Turkey on Sunday called for a meeting of its NATO allies after charging that Syria’s shoot-down of a Turkish F4 Phantom jet Friday had occurred over international waters without any warning.
The report was a reversal of Turkey’s statement Saturday that its plane had strayed over Syrian airspace.
Both the United States and Great Britain denounced Syria in response to the new Turkish details, and the North Atlantic Council set a meeting for Tuesday under Article IV of the NATO treaty, under which any party can call for consultations if it feels its territory or security is threatened. The meeting, however, falls well short of calling for military support under Article V.
A Turkish spokesman said Turkey would use the meeting to brief NATO allies and exchange information. He said Ankara reserves the right to respond to the Syrian action at a time and manner of its choosing. A NATO spokesman said the alliance would consult on the incident and decide if further steps are appropriate.
William Hague, the British Foreign Secretary, condemned “this outrageous act,” and said it underscored the need for replacing the regime of President Bashar Assad, whose government has been besieged by an uprising calling for his resignation since March of last year.
In a statement, U.S. Secretary of State Hillary Clinton called the downing of the plane a “brazen and unacceptable act” and said it was “yet another reflection of the Syrian authorities’ callous disregard for international norms, human life, and peace and security.” She said the United States would work with Turkey “and other partners to hold the Assad regime accountable.”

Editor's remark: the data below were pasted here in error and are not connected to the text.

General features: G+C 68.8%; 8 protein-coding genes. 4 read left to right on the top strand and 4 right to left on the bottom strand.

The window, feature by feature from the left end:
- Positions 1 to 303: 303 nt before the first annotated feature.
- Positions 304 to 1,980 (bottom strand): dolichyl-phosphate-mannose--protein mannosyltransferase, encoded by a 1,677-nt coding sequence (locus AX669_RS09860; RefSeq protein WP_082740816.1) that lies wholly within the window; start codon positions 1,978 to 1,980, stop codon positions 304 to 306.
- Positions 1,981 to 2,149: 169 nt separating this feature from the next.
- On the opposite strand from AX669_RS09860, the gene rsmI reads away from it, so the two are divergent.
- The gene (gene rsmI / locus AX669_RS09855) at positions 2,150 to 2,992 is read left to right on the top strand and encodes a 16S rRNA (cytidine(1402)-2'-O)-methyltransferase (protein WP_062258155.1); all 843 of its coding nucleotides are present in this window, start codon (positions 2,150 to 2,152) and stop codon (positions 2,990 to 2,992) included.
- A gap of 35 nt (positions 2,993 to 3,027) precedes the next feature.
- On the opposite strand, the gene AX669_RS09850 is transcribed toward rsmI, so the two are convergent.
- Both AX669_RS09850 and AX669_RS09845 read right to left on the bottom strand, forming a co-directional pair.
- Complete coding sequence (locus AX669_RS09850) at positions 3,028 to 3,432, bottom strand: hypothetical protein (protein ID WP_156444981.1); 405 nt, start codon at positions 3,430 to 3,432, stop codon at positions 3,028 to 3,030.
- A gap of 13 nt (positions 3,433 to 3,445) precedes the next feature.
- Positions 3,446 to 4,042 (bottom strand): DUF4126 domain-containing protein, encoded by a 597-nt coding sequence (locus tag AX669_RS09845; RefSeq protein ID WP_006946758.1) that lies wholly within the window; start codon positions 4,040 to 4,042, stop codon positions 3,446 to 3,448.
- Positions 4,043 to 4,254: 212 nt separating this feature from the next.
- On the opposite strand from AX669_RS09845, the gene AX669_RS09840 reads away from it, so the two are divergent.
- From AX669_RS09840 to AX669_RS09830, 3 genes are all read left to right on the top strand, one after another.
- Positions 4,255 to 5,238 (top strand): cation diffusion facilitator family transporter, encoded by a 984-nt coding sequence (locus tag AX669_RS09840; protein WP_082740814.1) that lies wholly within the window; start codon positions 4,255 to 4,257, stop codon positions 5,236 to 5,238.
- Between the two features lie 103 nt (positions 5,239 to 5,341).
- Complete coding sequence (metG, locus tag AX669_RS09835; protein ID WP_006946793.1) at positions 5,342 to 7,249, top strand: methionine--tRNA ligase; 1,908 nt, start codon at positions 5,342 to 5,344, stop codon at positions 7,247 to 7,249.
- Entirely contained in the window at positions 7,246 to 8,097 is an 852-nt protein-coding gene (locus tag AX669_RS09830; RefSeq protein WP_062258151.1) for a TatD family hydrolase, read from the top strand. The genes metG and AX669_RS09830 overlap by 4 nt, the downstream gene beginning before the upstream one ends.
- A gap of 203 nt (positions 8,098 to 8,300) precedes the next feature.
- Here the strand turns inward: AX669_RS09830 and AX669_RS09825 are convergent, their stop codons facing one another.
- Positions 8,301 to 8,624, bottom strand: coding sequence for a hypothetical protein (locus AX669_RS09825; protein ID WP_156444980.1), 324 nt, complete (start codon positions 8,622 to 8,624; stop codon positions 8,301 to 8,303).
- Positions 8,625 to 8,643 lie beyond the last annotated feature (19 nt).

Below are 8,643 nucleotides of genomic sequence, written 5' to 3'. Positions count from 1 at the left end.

Syria has claimed that it had brought down the aircraft over Syrian territorial waters Friday after the plane had crossed into Syrian air space. On Saturday Turkey acknowledged that the plane, an Israeli-modified reconnaissance version of the U.S.-built interceptor, had strayed into Syrian air space in the course of a reconnaissance mission.
But on Sunday, Turkish Foreign Minister Ahmet Davitoglu said the unarmed plane, with a crew of two, was fired on after it had left Syrian air space and rejected Syria’s claim that it had not known the aircraft belonged to the Turkish air force.
The Turkish military has determined the location of the crash but not yet salvaged the aircraft and is still searching the area in case either of the crew survived. Syria said it also was searching for the aircraft, but according to Davitoglu, the two sides are operating independently.
A Turkish government spokesman, Selcuk Unal, said Sunday that the plane had been on a training mission to test Turkey’s own air defenses when it crossed into Syrian airspace. After Turkish air controllers warned that the plane was off course, the pilot undertook a second mission, but this time stayed within Turkish waters, Unal said.
He said Syria fired the missile that brought the plane down a full 15 minutes after the initial inadvertent crossing into Syrian air space.
“That 15 minutes is quite important,” Unal said. He added Syria’s claim that its forces were unaware of the origin of the plane was not credible because the aircraft was regularly signaling its identity through an open IFF -- identification friend or foe – radio.
In addition, he said Turkey had monitored the Syrian communications and determined that Syrian authorities were aware that it was a Turkish plane.